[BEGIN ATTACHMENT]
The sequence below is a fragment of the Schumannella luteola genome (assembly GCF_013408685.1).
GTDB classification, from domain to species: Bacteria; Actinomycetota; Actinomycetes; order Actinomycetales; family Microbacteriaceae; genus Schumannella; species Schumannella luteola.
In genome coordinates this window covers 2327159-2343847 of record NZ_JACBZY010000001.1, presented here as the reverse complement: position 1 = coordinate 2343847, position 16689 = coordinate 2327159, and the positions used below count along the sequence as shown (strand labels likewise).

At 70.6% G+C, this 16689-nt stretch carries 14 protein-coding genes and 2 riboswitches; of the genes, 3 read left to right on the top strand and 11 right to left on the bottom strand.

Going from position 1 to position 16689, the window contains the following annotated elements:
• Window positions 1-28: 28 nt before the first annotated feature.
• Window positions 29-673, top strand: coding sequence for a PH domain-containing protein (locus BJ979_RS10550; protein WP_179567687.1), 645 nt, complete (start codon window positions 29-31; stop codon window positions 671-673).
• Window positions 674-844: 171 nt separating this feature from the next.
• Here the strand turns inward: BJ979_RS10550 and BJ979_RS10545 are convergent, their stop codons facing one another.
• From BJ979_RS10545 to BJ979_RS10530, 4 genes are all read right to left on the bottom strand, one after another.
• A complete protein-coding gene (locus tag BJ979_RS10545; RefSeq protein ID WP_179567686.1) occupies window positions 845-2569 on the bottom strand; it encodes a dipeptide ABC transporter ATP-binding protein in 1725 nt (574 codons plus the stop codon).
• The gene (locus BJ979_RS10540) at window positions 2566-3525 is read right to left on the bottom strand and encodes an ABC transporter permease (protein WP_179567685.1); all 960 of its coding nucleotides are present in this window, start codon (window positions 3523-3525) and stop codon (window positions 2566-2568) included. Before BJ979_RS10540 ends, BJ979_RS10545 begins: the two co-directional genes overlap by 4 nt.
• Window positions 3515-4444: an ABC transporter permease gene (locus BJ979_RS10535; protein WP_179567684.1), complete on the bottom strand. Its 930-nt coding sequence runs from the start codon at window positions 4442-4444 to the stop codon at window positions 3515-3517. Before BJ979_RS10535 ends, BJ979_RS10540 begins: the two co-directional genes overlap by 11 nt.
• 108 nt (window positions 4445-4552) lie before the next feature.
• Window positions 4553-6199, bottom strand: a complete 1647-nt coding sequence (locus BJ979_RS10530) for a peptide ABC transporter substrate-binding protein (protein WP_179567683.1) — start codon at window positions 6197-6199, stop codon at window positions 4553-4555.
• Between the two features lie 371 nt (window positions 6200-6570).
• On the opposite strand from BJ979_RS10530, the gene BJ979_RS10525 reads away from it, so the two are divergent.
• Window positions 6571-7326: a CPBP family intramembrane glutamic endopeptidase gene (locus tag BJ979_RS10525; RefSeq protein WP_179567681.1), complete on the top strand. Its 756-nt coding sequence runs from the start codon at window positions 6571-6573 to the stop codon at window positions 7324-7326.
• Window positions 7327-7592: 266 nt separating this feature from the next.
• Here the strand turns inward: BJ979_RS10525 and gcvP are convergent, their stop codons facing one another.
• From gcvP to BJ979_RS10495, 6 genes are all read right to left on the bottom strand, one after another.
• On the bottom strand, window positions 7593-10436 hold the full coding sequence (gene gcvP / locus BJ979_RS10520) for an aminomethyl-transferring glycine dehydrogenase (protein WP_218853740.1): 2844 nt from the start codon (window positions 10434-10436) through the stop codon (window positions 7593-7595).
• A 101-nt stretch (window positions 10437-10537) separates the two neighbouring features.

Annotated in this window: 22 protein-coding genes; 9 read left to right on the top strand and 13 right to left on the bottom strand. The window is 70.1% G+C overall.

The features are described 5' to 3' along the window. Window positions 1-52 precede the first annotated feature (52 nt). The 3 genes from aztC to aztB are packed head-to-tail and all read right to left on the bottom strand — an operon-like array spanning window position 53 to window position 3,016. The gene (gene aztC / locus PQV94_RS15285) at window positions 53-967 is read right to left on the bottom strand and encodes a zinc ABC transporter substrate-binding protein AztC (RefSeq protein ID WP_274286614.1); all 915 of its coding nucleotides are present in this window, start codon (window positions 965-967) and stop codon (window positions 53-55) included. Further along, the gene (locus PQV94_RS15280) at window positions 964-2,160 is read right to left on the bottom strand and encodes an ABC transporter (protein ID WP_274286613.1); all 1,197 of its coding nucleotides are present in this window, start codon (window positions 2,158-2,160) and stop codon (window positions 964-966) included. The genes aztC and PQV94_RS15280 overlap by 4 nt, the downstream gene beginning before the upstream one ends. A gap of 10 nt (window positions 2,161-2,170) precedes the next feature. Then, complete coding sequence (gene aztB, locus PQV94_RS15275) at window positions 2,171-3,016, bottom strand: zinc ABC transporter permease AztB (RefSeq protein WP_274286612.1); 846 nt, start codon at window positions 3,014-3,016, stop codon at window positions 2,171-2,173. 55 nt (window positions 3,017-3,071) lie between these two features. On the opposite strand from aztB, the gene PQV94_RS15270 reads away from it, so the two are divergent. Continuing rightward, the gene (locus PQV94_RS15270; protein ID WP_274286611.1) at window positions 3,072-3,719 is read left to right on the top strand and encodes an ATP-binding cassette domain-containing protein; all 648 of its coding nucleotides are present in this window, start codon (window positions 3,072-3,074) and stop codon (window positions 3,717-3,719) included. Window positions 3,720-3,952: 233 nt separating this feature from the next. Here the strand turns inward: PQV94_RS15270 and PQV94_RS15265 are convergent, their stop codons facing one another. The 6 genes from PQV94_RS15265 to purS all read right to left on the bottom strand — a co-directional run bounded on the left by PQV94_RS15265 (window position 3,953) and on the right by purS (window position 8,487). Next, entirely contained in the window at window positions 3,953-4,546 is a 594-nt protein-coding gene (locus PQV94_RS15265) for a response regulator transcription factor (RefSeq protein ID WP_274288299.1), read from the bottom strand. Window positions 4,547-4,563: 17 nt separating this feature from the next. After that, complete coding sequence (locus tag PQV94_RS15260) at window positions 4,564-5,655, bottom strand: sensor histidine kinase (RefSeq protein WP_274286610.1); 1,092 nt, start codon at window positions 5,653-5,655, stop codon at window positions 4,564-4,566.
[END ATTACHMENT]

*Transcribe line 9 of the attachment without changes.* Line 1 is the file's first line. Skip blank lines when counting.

• Here the strand turns inward: BJ979_RS10550 and BJ979_RS10545 are convergent, their stop codons facing one another.